A household budget sounds as painful as getting a root canal to many people. The numbers and perceived spending restrictions scare off some couples. Creating a household budget takes some time, both initially and to monitor it each month, but it can also help reign in excessive spending as you reach money-related goals.
Looking at your current spending helps you create an initial household budget. Keep all your receipts, bank statements and credit card statements for a month. Review the different categories of spending, such as food, entertainment, utilities, housing and auto expenses. These estimates give you a general amount to start with in those areas of the budget. Tracking your spending also helps you identify areas you can cut if your budget is out of balance.
The amount you should spend and the amount you actually spend in certain areas of the budget often don't line up. Fixed expenses such as rent are the easiest to budget, but varying expenses, such as entertainment, food and clothing, are more difficult to estimate. You might also be more tempted to go over the budget in those areas. When creating your budget, give yourself enough leeway in the variable areas so you can realistically stick to the budget.
Wants Vs. Needs
The difference between wants and needs is a fine line in most budgets. An upcoming wedding makes you feel like you need to buy a new outfit, when you likely have something in the closet that will work. When creating your budget, identify the areas that are wants versus the areas that are needs. For example, your utilities and housing expenses are needs. The clothing and entertainment budgets fall under the "wants" category. The wants in your budget are the areas you should look to first when cuts need to be made.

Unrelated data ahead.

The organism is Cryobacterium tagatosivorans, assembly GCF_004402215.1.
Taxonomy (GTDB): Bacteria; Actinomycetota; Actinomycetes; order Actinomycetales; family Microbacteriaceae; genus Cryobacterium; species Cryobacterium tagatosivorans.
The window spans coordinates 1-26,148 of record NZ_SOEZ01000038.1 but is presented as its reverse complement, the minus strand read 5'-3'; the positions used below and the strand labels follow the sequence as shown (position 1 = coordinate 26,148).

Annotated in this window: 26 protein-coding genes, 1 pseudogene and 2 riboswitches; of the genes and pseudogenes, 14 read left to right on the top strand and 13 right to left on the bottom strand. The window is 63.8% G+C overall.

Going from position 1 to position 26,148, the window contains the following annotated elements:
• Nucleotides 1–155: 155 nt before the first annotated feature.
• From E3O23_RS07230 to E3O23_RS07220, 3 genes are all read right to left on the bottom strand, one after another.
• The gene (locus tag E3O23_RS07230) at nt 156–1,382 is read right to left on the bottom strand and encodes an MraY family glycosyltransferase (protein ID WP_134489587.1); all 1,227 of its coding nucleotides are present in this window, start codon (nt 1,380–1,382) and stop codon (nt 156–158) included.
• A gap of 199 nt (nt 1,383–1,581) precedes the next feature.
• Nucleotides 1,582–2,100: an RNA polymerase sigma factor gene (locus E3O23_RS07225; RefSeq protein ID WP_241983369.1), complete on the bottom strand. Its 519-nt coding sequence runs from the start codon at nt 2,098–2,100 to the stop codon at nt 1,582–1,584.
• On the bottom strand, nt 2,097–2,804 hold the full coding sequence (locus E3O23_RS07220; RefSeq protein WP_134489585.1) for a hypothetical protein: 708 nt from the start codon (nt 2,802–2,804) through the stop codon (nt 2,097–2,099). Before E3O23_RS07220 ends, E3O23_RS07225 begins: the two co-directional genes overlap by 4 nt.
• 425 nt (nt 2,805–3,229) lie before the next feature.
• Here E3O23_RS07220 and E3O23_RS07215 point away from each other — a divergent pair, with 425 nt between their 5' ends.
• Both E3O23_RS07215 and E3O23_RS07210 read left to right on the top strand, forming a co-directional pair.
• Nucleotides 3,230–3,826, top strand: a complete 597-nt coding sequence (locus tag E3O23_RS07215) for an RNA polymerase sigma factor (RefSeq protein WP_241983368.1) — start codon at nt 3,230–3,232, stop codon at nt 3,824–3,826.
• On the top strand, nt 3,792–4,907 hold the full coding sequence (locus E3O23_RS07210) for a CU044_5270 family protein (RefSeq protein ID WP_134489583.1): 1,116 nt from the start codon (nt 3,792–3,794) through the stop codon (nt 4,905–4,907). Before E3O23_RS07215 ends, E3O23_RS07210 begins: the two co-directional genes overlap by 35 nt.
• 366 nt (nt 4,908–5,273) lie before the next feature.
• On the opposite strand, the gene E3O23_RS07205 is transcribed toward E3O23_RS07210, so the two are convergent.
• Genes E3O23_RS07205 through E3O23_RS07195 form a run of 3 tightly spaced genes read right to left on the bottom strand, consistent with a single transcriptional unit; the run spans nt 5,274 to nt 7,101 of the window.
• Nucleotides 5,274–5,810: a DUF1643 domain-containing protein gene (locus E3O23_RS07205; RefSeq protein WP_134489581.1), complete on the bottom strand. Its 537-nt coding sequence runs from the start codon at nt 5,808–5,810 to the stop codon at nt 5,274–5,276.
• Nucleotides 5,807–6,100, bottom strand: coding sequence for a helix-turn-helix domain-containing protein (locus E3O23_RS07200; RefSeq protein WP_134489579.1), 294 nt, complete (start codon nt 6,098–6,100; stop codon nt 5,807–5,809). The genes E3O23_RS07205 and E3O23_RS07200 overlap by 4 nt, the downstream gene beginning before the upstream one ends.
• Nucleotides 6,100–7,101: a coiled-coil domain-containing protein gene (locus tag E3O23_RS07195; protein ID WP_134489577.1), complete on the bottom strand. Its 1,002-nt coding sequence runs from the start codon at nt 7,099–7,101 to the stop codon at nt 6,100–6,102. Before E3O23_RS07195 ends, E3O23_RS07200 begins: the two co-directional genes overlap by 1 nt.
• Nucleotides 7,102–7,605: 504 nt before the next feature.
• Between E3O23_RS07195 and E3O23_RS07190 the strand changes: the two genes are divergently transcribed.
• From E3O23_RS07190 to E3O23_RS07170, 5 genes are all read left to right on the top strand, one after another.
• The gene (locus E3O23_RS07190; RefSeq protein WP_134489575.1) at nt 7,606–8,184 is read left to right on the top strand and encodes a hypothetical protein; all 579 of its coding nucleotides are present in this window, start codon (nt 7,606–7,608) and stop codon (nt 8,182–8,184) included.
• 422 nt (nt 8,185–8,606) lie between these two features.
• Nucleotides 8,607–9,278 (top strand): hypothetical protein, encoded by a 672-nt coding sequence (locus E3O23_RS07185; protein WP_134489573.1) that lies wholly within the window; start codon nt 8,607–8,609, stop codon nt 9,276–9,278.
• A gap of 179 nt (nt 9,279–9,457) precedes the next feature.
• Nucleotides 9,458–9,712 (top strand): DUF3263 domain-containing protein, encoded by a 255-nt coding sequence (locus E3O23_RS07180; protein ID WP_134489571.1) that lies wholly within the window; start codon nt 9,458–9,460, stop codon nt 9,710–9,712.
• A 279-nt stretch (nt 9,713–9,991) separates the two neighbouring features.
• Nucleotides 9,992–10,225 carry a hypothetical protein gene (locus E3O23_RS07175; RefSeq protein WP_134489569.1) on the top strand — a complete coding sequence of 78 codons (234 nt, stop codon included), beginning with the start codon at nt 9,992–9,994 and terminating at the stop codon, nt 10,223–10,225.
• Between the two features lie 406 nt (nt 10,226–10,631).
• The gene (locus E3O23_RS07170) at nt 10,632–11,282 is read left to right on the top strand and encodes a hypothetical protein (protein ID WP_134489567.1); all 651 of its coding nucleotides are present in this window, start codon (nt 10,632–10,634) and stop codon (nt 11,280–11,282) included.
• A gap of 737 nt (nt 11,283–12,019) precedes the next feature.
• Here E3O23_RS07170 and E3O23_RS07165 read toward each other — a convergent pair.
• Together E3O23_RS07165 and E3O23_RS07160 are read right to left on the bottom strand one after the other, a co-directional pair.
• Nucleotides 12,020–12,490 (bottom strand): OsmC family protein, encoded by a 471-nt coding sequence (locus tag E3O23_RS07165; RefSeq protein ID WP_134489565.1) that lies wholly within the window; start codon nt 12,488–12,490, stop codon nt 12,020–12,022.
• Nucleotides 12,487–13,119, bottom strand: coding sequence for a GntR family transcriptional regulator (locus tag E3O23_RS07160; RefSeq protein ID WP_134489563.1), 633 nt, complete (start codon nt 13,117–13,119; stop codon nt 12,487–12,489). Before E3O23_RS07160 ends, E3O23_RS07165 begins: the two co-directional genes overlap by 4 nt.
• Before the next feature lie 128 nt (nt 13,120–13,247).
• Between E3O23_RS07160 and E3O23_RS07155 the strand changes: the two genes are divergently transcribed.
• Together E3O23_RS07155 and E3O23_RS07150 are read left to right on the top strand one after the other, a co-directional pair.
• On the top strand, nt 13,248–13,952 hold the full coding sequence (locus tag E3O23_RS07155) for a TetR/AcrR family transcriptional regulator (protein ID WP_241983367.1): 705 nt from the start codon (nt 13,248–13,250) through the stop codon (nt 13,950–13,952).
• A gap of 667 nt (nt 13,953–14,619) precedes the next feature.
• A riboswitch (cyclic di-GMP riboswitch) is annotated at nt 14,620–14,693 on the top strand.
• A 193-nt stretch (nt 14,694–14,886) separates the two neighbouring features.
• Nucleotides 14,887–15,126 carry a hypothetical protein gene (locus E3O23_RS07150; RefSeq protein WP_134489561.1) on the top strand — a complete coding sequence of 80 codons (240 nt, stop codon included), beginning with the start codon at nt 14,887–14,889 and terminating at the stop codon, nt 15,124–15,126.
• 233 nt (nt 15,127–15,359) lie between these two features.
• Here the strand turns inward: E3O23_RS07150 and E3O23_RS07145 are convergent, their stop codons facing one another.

Financial goals help customize the budget based on your circumstances. For example, if one of your financial goals is to pay off credit card debt, your budget would reflect that goal by allocating extra money toward credit card bills. If you want to build an emergency fund, the budget should include a section for money directed toward the savings account. Think about where you want to be financially over the next few months and years. Determine how to achieve these goals and how the budget can get you there.
Based in the Midwest, Shelley Frost has been writing parenting and education articles since 2007. Her experience comes from teaching, tutoring and managing educational after school programs. Frost worked in insurance and software testing before becoming a writer. She holds a Bachelor of Arts in elementary education with a reading endorsement.